Satellite-Based Automatic Dependent Surveillance Broadcast (ADS-B) Operations Flight Test

PI: Russell Dewey, GSSL Inc.

By 2020 nearly all US aircraft must be equipped with Automatic Dependent Surveillance-Broadcast (ADS-B) to fly in the National Airspace (NAS). This proposal is to fly a surrogate satellite ADS-B system at high altitude to evaluate overhead reception by future satellite platforms of both Universal Access Transceiver (UAT; 978 MHz) and 1090 Extended Squitter (ES) ADS-B signals from operational aircraft and ADS-B ground stations. The proposed flight opportunity will evaluate the collection of operational ADS-B signals from a relevant near space environment.

Technology Areas (?)
  • TA04 Robotics, Tele-Robotics and Autonomous Systems
  • TA05 Communication and Navigation
  • TA13 Ground and Launch Systems Processing
Problem Statement

This experiment will evaluate high-altitude collection of the 978 MHz UAT ADS-B signal for the first time. This is significant as this has been identified by the FAA as the ADS-B signal that could be used for satellite-based ADS-B implementations in the future. Until satellite-based ADS-B is operational, a balloon-based capability such as this could be used (on-demand) to augment the existing ADS-B system’s ability to track aircraft where there are currently gaps in ADS-B coverage including coastal areas to track trans-oceanic aircraft well beyond line of sight of deployed ADS-B ground based terminals and in mountainous regions where there are gaps in coverage below certain altitudes.

Technology Maturation

A balloon-based system to track all ADS-B equipped aircraft for a 350+ mile radius would also be an enabling technology for a mobile range capability to enhance flight safety for launches from remote locations where surveillance capability of aircraft in the area is inadequate. This capability would also augment/ improve downrange surveillance capability for commercial spaceports and government ranges.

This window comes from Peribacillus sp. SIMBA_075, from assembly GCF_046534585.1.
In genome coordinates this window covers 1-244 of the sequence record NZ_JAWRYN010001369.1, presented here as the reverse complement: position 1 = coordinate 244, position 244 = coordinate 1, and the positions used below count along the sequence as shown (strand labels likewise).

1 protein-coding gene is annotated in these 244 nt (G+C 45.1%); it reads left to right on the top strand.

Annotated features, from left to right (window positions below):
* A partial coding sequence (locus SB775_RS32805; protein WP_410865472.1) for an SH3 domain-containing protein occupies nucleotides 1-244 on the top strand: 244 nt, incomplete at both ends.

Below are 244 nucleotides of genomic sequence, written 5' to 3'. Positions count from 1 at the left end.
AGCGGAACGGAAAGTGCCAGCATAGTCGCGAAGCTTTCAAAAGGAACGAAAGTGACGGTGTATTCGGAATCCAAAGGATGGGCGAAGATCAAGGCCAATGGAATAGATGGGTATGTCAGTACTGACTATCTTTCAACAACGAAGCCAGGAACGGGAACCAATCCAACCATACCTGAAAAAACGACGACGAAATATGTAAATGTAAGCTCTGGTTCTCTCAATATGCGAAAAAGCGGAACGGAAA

Future Customers

All proposed components for this project are COTS and are at least TRL-7 for use in aircraft. Successful completion of these tests, including addition of any necessary protective measures will result in a TRL of 7 for flight at the proposed high altitude near space environment.


Flight Experiment Objectives

The proposed effort is for two (2) Near Space Corporation (NSC) Small Balloon System (SBS) flights. On the first flight, the Transportable Airborne Multi Link ADS-B Coverage Evaluator (TAMLACE) system will store received ADS-B data (with time stamps) on-board the balloon in flight at 100,000’. This data will be used to characterize the volume of ADS-B traffic and evaluate any differences between what was collected in near space to what was collected by existing ADS-B ground stations. This first flight is proposed to be conducted from the NSC facility in Tillamook, OR and will capture ADS-B data from the moderate volume of air traffic in and around Portland, OR and Seattle, WA, out over the Pacific Ocean, and in the mountainous terrain of the Cascade and Coast ranges (i.e. everything within line of sight of the payload). The second flight will allow minor adjustments to the payload and can either repeat the first flight to gather additional data under different conditions (i.e. cloud cover or time of day) or optionally deploy to capture data in an area with notably higher volumes of air traffic (such as the Dryden Flight Research Center to collect on the Los Angeles area) to see the effects of data volume and pace on the system.

Technology Details

  • Selection Date
    AFO6 (Jun 2013)
  • Program Status
  • Current TRL (?)
    TRL 5
    Successful FOP Flights
  • 3 Balloon

Development Team

  • PI
    Russell Dewey
  • Organization
  • Sponsor

Web Accessibility and Privacy Notices Curator: Alexander van Dijk Responsible NASA Official: Stephan Ord Last Update: November 16, 2018